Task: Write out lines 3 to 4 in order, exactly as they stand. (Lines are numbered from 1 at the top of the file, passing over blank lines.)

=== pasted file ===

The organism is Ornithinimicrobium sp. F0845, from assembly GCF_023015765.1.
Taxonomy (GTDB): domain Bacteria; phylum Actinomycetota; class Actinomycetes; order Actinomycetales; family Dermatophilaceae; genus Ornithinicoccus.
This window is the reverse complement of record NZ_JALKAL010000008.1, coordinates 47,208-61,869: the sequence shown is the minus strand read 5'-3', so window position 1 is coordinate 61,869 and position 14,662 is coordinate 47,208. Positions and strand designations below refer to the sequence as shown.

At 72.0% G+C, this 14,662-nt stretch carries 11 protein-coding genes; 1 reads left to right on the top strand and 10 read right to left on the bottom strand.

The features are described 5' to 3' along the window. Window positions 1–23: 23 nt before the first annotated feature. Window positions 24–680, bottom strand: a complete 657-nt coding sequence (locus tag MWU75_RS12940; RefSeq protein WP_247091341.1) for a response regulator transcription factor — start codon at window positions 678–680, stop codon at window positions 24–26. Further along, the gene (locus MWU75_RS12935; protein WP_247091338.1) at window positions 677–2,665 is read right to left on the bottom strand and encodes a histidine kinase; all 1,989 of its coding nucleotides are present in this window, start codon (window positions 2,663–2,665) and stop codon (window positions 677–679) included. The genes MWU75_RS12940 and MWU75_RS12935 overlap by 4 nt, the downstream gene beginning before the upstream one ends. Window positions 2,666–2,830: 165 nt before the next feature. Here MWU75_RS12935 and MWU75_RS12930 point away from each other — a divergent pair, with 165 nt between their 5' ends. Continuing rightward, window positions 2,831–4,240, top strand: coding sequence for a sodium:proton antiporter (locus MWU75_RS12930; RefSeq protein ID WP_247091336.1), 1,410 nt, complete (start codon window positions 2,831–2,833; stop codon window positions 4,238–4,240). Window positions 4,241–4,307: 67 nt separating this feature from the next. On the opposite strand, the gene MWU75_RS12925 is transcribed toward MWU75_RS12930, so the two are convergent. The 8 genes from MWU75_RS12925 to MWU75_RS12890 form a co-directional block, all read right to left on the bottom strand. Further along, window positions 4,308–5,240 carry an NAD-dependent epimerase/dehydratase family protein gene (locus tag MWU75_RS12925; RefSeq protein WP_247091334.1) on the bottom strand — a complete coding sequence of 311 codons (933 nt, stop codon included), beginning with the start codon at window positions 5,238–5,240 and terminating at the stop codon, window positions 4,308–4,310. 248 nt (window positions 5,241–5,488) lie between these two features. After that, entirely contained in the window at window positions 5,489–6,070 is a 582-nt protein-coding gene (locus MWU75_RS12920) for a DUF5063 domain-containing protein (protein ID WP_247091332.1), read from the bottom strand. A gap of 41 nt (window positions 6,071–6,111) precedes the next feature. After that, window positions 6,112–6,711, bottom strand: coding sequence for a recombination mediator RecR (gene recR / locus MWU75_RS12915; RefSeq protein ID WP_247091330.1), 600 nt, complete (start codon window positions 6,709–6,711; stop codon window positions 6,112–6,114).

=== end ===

This window is the reverse complement of record NZ_JALKAL010000008.1, coordinates 47,208-61,869: the sequence shown is the minus strand read 5'-3', so window position 1 is coordinate 61,869 and position 14,662 is coordinate 47,208. Positions and strand designations below refer to the sequence as shown.

At 72.0% G+C, this 14,662-nt stretch carries 11 protein-coding genes; 1 reads left to right on the top strand and 10 read right to left on the bottom strand.